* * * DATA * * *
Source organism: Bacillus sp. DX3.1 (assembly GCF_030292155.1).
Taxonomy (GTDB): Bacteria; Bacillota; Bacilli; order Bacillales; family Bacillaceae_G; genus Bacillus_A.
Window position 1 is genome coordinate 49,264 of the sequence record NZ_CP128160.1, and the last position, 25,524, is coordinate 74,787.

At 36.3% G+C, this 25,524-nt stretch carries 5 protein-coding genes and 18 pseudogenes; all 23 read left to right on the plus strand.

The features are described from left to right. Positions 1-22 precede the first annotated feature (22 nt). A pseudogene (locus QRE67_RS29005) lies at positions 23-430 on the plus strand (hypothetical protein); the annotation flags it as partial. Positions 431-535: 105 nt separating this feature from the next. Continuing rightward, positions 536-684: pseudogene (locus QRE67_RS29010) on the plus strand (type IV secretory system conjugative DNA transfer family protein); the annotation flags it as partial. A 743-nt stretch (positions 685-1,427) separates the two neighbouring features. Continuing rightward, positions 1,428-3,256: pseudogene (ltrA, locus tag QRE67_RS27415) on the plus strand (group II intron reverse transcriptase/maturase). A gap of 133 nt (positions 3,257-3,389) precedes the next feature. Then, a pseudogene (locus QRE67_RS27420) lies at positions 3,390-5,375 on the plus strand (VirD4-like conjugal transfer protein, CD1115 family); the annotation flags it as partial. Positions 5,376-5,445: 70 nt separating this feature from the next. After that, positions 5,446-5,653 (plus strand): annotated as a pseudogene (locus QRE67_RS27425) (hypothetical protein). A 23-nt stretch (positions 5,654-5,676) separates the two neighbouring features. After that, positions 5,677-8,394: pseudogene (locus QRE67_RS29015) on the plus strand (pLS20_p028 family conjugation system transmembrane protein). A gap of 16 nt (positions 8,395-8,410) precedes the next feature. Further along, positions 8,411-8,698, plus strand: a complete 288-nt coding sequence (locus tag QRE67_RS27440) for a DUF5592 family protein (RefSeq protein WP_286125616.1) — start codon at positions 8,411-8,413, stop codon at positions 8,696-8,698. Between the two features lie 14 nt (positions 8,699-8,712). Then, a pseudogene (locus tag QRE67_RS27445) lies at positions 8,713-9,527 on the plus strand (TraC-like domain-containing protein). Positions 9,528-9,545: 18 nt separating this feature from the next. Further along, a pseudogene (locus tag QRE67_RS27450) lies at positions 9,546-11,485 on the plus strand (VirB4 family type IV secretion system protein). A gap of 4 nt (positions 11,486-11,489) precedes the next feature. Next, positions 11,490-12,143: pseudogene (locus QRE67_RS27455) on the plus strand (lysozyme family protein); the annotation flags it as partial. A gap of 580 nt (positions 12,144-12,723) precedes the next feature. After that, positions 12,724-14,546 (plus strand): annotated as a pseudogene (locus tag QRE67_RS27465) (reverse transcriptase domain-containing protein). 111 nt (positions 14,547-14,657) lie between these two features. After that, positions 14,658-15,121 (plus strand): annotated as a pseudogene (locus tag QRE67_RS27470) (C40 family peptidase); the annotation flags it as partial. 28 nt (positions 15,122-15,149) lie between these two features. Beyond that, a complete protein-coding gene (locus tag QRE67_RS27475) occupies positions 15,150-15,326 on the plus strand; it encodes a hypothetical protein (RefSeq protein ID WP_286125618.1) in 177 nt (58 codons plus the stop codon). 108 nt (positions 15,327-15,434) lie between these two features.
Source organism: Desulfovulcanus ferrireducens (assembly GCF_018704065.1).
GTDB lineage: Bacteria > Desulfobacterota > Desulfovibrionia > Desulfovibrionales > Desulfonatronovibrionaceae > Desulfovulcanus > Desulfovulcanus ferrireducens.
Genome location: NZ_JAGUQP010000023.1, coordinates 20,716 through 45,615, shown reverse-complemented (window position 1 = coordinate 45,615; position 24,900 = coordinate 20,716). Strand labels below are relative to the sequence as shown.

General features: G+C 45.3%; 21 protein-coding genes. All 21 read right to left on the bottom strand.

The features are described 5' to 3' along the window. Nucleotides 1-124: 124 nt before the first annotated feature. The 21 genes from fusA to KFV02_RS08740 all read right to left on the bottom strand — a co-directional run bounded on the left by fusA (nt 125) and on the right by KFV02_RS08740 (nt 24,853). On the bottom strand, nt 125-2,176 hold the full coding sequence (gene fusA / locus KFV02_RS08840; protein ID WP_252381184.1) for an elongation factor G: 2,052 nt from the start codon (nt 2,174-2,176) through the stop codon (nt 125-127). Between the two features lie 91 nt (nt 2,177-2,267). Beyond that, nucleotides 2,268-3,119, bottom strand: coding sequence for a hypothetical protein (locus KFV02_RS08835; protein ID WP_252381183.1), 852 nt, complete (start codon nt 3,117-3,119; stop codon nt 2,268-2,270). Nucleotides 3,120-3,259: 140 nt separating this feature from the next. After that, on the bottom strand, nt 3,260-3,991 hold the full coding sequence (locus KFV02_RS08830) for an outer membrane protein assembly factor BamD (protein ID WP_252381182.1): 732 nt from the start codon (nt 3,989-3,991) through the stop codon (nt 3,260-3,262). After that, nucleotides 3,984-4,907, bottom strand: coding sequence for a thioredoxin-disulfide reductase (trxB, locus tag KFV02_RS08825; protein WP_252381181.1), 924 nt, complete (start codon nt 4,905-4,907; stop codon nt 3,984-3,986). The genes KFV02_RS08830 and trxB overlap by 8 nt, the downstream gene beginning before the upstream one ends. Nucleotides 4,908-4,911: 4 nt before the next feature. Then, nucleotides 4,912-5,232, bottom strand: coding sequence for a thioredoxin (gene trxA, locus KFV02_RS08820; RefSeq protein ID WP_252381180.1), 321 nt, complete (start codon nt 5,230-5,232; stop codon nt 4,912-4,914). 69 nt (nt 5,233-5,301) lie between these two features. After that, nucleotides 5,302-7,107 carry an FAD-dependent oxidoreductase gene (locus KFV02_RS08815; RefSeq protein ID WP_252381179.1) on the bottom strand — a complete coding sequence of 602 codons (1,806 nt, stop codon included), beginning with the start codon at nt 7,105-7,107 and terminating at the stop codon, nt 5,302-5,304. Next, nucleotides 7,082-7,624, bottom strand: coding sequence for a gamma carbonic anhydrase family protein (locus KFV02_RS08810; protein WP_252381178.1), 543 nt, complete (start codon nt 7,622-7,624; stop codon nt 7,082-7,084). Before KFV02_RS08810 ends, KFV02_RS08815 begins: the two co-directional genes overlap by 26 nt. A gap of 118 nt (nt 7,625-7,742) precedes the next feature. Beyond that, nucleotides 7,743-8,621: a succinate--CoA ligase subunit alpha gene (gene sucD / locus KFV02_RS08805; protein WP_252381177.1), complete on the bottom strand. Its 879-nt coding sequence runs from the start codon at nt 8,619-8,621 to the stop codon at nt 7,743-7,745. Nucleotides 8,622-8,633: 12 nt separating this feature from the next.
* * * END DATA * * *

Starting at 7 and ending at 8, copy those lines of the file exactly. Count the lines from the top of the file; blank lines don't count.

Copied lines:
GTDB lineage: Bacteria > Desulfobacterota > Desulfovibrionia > Desulfovibrionales > Desulfonatronovibrionaceae > Desulfovulcanus > Desulfovulcanus ferrireducens.
Genome location: NZ_JAGUQP010000023.1, coordinates 20,716 through 45,615, shown reverse-complemented (window position 1 = coordinate 45,615; position 24,900 = coordinate 20,716). Strand labels below are relative to the sequence as shown.